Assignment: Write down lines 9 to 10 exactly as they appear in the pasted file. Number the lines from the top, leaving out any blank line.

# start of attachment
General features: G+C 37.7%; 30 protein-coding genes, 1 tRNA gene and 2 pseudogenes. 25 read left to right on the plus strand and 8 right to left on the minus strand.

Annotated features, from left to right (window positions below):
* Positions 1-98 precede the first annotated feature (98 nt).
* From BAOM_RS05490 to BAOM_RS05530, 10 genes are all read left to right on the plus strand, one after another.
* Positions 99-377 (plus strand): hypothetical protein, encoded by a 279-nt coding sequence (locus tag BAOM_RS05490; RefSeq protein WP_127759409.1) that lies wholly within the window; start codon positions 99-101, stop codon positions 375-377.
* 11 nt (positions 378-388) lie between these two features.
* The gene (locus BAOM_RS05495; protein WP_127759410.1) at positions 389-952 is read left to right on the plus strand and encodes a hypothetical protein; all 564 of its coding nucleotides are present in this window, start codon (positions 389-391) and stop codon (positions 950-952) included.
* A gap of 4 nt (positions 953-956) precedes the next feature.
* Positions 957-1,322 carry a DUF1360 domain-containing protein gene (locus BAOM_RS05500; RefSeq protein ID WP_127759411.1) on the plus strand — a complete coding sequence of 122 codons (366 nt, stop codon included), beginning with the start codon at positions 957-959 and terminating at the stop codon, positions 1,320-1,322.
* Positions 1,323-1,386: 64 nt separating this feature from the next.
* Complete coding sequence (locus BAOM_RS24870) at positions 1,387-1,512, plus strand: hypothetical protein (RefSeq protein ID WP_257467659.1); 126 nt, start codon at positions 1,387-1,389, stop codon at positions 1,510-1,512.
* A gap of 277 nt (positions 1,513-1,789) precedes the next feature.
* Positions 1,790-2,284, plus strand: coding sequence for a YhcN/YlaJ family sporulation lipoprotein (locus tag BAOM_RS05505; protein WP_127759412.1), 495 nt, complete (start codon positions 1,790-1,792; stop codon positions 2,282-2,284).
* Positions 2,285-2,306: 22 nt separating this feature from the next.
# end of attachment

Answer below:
* Positions 957-1,322 carry a DUF1360 domain-containing protein gene (locus BAOM_RS05500; RefSeq protein ID WP_127759411.1) on the plus strand — a complete coding sequence of 122 codons (366 nt, stop codon included), beginning with the start codon at positions 957-959 and terminating at the stop codon, positions 1,320-1,322.
* Positions 1,323-1,386: 64 nt separating this feature from the next.